For you, here’s what that entails:

  1. Take stock of your existing apps and decide which need to go and which can simply be upgraded
  2. Take stock of your stakeholder needs
  3. Decide what level and what type of cloud services is best
  4. Research and select a platform for your new application. It should not only accommodate your current needs but also the future needs of the app. It should also allow you to integrate it with your existing apps, provided you are keeping some of them.
  5. Keep tabs on costs… operating costs, maintenance, app failure costs, and replacement costs

The Discovery Process, as we carry it out, also involves examining user behavior and, if applicable, customer and competitor behavior. In addition, we’ll do mockups of user scenarios, study various user personas, create sitemaps, and lay out the workflow of end users… all in the name of getting to know how people will use the application that’s about to be developed.

But the planning isn’t done yet. You’ve set the stage and you’ve identified what you need as far as the platform goes. Now it’s time to start the actual planning of your new application itself. It might be easiest to begin with what you already know: what you don’t like about your current system.

For instance, if you’re dealing with a legacy system that’s experienced years of patches and workarounds, you probably see a lot of redundancy. That would be at the top of your list of things you don’t want in your new system. Try and approach the planning with the goal of simplifying things.

Modernization Challenge #4: Execute!

At this point, you’ve laid some solid groundwork. Time to start making decisions! The most important thing now is to decide if you’re going to rework your existing system, rebuild one from scratch, or purchase an application from a third-party vendor. During our Discovery Phase, our experienced team offers different options depending on the specific need. Most of the time, a combination of the existing system, a third party, and some new components are the best solution. Some companies end up doing all three or a combination.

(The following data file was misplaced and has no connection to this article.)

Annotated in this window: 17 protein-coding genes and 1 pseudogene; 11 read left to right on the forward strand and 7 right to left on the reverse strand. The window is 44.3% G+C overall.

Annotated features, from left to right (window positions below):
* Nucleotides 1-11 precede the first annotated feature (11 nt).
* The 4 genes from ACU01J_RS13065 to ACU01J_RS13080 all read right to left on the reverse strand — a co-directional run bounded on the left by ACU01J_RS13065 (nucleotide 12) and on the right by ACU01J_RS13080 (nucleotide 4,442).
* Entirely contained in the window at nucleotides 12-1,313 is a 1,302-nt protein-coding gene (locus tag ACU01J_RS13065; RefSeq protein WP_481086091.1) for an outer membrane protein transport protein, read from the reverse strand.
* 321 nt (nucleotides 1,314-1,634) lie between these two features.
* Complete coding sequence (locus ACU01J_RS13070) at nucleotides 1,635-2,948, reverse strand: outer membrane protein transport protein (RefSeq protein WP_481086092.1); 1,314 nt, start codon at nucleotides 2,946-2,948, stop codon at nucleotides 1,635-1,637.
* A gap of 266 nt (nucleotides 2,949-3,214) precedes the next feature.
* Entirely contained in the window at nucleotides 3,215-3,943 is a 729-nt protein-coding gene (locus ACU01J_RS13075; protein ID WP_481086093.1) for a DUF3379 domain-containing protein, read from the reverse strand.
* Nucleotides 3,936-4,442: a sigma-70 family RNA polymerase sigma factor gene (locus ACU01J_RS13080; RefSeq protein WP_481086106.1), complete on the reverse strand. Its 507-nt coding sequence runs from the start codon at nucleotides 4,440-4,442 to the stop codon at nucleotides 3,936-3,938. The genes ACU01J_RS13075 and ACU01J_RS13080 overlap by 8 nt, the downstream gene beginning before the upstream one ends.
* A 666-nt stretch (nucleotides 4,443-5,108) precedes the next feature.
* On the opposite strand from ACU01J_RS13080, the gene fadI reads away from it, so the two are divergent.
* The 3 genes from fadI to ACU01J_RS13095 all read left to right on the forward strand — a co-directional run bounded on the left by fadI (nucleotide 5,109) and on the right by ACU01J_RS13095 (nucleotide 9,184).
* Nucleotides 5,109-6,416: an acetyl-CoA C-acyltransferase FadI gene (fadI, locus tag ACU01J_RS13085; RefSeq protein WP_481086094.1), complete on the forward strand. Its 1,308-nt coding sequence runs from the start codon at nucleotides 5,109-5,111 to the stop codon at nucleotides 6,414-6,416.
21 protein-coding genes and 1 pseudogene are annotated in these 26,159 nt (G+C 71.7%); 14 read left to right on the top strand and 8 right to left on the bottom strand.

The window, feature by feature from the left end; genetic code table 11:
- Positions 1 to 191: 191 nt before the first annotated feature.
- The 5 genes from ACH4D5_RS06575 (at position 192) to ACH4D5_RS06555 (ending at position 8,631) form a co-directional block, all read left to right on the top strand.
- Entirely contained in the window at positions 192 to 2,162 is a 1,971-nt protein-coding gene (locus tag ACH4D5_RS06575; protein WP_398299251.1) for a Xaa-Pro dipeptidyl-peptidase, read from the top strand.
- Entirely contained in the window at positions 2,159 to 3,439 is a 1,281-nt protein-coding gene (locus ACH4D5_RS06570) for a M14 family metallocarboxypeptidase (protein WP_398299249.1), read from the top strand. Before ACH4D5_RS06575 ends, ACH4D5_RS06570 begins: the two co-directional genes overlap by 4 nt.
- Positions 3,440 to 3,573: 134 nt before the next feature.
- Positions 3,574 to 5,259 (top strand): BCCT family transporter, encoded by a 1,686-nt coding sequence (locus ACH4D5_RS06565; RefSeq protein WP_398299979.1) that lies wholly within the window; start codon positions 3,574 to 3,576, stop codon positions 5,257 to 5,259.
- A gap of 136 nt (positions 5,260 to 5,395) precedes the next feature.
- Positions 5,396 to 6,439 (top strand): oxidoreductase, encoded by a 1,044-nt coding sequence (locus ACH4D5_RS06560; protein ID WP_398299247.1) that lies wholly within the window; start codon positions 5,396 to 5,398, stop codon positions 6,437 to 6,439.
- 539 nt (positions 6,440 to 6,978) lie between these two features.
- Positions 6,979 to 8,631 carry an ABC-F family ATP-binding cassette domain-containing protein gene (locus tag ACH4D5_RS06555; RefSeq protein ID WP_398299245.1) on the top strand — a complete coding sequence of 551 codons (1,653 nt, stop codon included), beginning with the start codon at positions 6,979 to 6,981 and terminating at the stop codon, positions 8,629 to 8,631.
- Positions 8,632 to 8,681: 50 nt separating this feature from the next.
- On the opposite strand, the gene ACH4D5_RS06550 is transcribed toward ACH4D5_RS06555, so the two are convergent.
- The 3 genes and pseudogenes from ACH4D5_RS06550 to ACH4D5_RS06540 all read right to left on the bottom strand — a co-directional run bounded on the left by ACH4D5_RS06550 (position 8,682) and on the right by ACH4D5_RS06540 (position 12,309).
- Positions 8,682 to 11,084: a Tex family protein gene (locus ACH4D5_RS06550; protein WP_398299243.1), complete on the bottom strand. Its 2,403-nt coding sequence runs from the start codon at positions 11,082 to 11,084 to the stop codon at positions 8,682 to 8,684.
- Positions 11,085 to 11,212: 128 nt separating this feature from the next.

Modernization Challenge #5: Tweaking for Success

Time to implement, train, test, tweak and deploy. Any new application is subject to small changes in order to tweak performance to as close to perfection as possible. At this stage of the game, you’re hoping to flatten the learning curve for your users while keeping hand-coded tweaks to a minimum.

One way to optimize this stage of transformation is to ensure that your stakeholders are involved at every stage. Facilitate feedback and encourage collaborative development in this last mile. We have a system that works really well for us for getting feedback and offering solutions — you can read more about it here.

Finally, once you’ve deployed, be sure to support your end users with built-in support.

Modernization Challenge #6: Ensure Ongoing Success With Agility and Scalability

If there’s one truth about change: it never stops. Even the best-built apps will need updating and they’ll need to scale with your business as well. The key to locking in success with ongoing support and maintenance is to build with clean, easy-to-maintain code. Code that’s agile will help your company be agile, too, and that’s part of why you embarked upon transformation in the first place!

At Making Sense, we’ve gone through several app modernization projects for our clients. Each client is different and has different requirements but there’s a common thread among them all: every project presents an exciting blend of UX challenges for us: keeping current users happy while improving and updating old systems. If you’d like to hear some of our stories, contact us and we’ll show you some of the results.